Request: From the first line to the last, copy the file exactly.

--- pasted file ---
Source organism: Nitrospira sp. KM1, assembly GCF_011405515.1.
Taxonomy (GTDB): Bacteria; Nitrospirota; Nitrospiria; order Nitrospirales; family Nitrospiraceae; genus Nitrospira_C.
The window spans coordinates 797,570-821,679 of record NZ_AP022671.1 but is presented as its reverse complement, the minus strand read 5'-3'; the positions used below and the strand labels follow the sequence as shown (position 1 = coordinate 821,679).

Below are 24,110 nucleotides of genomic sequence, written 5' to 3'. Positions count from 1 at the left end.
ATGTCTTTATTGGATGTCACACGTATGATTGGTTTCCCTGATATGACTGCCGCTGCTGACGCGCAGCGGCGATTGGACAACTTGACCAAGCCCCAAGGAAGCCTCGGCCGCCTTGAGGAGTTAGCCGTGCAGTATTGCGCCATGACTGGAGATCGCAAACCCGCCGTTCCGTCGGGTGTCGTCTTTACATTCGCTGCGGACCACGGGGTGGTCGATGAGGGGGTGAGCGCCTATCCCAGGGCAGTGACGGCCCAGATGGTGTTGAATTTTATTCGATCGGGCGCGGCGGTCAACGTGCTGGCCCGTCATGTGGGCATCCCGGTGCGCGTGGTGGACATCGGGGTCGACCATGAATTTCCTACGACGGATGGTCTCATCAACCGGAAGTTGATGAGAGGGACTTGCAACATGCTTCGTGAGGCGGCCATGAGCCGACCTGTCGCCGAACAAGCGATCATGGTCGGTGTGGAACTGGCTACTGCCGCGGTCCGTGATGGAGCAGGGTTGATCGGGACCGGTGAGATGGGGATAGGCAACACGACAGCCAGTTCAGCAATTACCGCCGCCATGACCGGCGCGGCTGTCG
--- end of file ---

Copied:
Source organism: Nitrospira sp. KM1, assembly GCF_011405515.1.
Taxonomy (GTDB): Bacteria; Nitrospirota; Nitrospiria; order Nitrospirales; family Nitrospiraceae; genus Nitrospira_C.
The window spans coordinates 797,570-821,679 of record NZ_AP022671.1 but is presented as its reverse complement, the minus strand read 5'-3'; the positions used below and the strand labels follow the sequence as shown (position 1 = coordinate 821,679).

Below are 24,110 nucleotides of genomic sequence, written 5' to 3'. Positions count from 1 at the left end.
ATGTCTTTATTGGATGTCACACGTATGATTGGTTTCCCTGATATGACTGCCGCTGCTGACGCGCAGCGGCGATTGGACAACTTGACCAAGCCCCAAGGAAGCCTCGGCCGCCTTGAGGAGTTAGCCGTGCAGTATTGCGCCATGACTGGAGATCGCAAACCCGCCGTTCCGTCGGGTGTCGTCTTTACATTCGCTGCGGACCACGGGGTGGTCGATGAGGGGGTGAGCGCCTATCCCAGGGCAGTGACGGCCCAGATGGTGTTGAATTTTATTCGATCGGGCGCGGCGGTCAACGTGCTGGCCCGTCATGTGGGCATCCCGGTGCGCGTGGTGGACATCGGGGTCGACCATGAATTTCCTACGACGGATGGTCTCATCAACCGGAAGTTGATGAGAGGGACTTGCAACATGCTTCGTGAGGCGGCCATGAGCCGACCTGTCGCCGAACAAGCGATCATGGTCGGTGTGGAACTGGCTACTGCCGCGGTCCGTGATGGAGCAGGGTTGATCGGGACCGGTGAGATGGGGATAGGCAACACGACAGCCAGTTCAGCAATTACCGCCGCCATGACCGGCGCGGCTGTCG